Create Intelligent E-mail Filters with JavaMail and Classifier4j

s more and more information fills our lives and clutters our inboxes, our ability to effectively read, filter, and process this information manually declines hand-in-hand. There is only so much time that we can spend at it. The trend shows no signs of abating, despite the best efforts of many individuals and companies in the industry. By all accounts, things are going to get worse.

Enter intelligent filters, ones that not only look for certain keywords that don’t need to be reprinted here, but that also attempt to determine the sentiment of text. In other words, filters that can read an e-mail and statistically figure out what it is about and whether it interests you or not based on a set of parameters that you define. Many modern spam filters do this, training themselves on the mail that you specify is or isn’t spam. These tools are getting better by the day but they aren’t foolproof. For example, false positives are a frequent problem.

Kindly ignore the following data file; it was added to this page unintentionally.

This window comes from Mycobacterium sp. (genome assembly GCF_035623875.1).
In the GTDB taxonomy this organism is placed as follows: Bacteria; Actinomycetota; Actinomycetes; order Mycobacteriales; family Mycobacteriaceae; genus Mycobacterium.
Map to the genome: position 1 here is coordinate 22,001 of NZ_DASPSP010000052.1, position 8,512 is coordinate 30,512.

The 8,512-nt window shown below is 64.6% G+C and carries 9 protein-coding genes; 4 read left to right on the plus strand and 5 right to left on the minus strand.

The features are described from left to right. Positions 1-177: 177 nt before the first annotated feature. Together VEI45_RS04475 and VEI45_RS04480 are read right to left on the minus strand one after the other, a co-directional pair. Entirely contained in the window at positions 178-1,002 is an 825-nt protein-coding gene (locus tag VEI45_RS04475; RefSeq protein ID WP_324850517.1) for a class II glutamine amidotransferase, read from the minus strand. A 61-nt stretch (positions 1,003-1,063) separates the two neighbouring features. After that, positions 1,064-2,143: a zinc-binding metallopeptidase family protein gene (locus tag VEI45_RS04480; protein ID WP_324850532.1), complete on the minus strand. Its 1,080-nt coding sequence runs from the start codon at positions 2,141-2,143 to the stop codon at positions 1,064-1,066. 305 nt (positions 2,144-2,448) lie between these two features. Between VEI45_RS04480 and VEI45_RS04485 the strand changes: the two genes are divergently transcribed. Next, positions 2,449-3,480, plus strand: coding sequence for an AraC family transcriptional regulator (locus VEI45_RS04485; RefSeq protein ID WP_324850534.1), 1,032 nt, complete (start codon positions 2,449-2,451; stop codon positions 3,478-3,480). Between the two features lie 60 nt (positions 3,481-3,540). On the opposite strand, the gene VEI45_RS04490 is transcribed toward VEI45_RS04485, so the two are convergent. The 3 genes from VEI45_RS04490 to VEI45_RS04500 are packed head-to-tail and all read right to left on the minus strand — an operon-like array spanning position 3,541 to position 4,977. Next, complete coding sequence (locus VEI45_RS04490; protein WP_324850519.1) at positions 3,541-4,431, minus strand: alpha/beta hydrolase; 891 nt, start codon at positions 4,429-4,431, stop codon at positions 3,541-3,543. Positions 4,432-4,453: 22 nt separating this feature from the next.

Classifier4J is an open source Java library designed just for this purpose, that is, for classifying text. (It is available from Sourceforge at http://classifier4j.sourceforge.net.) It has an implementation of a Bayesian classifier?a statistical methodology for calculating the probability of a given hypothesis being true (based on Bayes theorem; see http://www.paulgraham.com/better.html for a good implementation outline). A Bayesian classifier is typically used in evaluating the contents of text for a given subject matter. The classic example is in determining if an e-mail is a spam or not.